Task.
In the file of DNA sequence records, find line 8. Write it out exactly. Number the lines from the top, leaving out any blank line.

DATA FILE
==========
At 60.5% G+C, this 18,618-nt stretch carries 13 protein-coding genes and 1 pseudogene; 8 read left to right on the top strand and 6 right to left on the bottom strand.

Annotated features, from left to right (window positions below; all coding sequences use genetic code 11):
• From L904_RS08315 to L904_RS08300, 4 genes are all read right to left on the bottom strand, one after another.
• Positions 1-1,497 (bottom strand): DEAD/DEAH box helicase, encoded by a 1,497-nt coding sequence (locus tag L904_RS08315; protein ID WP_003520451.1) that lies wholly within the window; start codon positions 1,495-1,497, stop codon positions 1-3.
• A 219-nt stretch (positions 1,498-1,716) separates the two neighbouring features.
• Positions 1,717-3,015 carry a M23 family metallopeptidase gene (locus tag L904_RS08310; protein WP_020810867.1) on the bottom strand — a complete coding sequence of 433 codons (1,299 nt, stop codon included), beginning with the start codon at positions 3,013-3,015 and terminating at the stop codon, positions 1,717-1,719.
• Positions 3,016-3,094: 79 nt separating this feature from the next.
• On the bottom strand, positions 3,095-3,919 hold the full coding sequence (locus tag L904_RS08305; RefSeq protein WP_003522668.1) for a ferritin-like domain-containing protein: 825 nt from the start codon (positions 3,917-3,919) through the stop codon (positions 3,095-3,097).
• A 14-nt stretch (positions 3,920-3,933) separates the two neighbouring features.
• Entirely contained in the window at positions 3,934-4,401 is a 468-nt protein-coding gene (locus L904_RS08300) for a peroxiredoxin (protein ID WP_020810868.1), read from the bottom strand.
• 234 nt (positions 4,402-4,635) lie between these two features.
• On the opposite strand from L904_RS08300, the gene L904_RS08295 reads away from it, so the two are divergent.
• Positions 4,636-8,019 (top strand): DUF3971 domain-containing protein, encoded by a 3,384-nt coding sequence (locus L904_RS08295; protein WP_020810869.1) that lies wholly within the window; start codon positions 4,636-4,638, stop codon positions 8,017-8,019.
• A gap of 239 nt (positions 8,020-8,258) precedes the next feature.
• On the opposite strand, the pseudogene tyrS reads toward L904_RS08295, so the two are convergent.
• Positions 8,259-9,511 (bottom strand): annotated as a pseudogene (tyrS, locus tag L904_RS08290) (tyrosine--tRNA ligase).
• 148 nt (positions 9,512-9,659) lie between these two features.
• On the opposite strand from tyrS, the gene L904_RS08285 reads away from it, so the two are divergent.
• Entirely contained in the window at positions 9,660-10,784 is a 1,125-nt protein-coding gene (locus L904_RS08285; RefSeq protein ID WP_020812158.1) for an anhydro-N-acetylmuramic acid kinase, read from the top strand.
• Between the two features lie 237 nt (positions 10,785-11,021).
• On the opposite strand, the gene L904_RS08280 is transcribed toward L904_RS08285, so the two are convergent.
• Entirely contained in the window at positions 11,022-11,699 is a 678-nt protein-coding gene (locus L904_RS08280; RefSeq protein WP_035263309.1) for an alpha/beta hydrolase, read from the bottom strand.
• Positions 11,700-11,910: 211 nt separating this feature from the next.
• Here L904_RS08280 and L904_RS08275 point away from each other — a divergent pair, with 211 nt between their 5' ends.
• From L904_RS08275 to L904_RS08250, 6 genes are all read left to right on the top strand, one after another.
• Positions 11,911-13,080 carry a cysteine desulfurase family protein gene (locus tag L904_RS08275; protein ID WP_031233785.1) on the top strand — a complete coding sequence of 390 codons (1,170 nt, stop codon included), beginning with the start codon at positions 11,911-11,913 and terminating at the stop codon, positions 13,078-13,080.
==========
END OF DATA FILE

• On the bottom strand, positions 3,095-3,919 hold the full coding sequence (locus tag L904_RS08305; RefSeq protein WP_003522668.1) for a ferritin-like domain-containing protein: 825 nt from the start codon (positions 3,917-3,919) through the stop codon (positions 3,095-3,097).